Intriguing Connaught Rangers medals

My thanks go to Tim Mole for bringing this interesting set of medals to my attention. For just $999.99 they can be yours!

Apparently they belonged to Captain Harman John Shanley of the Connaught Rangers who, if the bars on the War Medal are to be believed, was present at Kosturino and later served in the Struma valley and elsewhere besides. Of course, it’s the bars on the War Medal that make it especially interesting as they are completely unofficial. Although bars indicating service in particular battles or campaigns are features of medals for earlier and later wars (e.g. the Crimea and South Africa), the only official bar on a WW1 service medal is that indicating service under fire between 5 August and 11 November on the 1914 (‘Mons’) Star. The Star in the Shanley set is, of course, the 1914-15 Star. A quick Google search identifies Captain Shanley’s medal index card (although I’m too mean to pay the £3.50 to see what it says) and an entry in the London Gazette showing his appointment as a temporary Second Lieutenant on 28 December 1914. As to how he came to earn the US and French WW2 medals looks likely to remain a mystery.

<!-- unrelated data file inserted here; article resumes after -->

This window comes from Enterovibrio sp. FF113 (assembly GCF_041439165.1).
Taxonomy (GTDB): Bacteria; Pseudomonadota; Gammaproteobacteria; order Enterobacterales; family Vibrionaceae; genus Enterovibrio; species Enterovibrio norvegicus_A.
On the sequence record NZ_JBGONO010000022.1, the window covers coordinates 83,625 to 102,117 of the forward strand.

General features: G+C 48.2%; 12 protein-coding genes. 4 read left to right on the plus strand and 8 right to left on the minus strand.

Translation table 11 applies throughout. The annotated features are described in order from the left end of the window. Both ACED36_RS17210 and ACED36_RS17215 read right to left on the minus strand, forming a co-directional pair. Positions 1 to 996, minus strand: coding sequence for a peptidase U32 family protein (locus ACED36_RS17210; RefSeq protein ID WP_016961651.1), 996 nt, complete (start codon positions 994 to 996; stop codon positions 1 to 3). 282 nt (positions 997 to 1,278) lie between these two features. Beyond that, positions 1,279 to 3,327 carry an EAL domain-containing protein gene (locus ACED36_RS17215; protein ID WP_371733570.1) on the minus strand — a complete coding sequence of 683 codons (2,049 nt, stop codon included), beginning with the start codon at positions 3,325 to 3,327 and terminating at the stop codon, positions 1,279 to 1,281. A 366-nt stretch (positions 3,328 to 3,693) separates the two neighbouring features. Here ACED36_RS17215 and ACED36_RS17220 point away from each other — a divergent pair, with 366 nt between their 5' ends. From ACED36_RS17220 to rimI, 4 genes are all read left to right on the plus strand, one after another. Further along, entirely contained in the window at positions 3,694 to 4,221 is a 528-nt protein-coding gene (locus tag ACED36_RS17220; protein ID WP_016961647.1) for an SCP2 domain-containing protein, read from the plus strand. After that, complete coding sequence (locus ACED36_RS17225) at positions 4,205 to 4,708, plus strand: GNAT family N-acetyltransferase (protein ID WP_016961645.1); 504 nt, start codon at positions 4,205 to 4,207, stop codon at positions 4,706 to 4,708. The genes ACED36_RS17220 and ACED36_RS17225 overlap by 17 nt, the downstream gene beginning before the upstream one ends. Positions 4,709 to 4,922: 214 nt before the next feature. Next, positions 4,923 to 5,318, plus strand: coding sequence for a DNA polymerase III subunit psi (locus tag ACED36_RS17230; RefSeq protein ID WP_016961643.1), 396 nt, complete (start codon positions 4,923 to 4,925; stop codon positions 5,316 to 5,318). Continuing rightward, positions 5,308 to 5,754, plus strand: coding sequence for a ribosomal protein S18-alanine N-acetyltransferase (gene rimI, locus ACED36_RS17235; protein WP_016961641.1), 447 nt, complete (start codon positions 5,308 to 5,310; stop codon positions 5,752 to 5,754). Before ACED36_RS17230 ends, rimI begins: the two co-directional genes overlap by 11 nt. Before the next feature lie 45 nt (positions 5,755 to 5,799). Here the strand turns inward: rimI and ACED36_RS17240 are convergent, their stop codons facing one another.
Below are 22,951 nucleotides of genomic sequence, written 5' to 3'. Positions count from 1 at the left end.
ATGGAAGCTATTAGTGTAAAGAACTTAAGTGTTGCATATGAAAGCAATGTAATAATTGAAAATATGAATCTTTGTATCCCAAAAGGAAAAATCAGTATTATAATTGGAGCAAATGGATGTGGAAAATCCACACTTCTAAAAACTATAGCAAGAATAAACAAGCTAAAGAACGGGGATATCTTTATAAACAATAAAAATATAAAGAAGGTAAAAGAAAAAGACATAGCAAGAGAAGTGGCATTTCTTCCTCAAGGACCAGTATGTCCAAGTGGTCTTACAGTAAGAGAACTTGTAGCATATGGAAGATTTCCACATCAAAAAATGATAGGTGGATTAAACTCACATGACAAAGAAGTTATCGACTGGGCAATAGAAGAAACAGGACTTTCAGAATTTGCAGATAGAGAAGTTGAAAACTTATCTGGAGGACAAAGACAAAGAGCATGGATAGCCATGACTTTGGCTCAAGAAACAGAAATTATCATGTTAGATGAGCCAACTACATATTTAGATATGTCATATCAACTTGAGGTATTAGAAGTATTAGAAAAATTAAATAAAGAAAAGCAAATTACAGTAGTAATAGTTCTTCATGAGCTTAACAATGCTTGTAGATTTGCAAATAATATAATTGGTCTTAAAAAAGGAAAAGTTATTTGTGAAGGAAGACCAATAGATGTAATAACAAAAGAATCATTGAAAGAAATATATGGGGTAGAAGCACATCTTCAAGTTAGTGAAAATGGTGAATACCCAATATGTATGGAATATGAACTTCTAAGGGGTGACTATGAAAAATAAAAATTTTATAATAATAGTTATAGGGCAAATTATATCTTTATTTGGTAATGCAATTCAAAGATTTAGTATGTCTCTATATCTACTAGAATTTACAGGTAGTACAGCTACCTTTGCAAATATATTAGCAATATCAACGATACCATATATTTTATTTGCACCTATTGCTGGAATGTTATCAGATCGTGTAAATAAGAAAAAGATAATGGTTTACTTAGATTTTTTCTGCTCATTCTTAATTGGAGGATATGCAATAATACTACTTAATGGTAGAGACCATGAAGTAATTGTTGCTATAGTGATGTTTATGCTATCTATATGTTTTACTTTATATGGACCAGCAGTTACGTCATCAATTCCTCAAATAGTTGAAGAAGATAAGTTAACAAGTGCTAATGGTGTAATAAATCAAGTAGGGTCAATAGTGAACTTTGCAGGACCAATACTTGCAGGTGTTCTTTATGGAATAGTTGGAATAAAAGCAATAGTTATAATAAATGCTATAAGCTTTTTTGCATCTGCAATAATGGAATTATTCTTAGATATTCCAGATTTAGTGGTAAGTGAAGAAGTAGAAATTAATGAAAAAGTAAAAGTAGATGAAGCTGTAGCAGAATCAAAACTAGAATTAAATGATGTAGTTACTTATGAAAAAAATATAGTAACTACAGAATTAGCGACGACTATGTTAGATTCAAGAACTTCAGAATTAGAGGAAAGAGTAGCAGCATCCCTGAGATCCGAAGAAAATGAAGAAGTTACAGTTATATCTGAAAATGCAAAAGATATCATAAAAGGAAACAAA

To find out more about WW1 British Service Medals visit these websites:

Author: SCS Web Editor

Robin Braysher joined the SCS in 2003 and soon after became editor of the Society's journal - 'The New Mosquito' - a role he held until 2008. He then became the Society's web editor, a role he seems unable to shake off. His interest in the campaign comes from his grandfather, Fred, who served as a cyclist with the BSF from 1915 to 1917, mainly in the Struma valley. Opinions expressed in these posts are his and do not necessarily reflect the views of the Society.

One thought on “Intriguing Connaught Rangers medals”

  1. Well, the set sold for £1,080 after just three bids – so no frantic ‘bidding war’.

    Julian Rainbow has shared a few details about the intriguing Harman Shanley, having undertaken some online research: “born Athlone, Ireland 04/05/1896, naturalised US Citizen 05/06/1939 in Illinois, the Medal Index Card says that he arrived in Salonika in Sept 1915. Various immigration records to Canada/US at one stage say he is a Catholic Priest. I suspect that he served in the 5th Connaught Rangers as it is the only Battalion which served on three fronts”. Perhaps his service with US forces was as a chaplain.

    Tim Mole has provided more information on bars for the British War Medal. It seems that these were approved by the Admiralty – and may also have been approved by the War Office – but were never issued. I can see why as it would have been an administrative nightmare – and led to some very long medal ribbons -but would make family history research much easier!

    My thanks to both.

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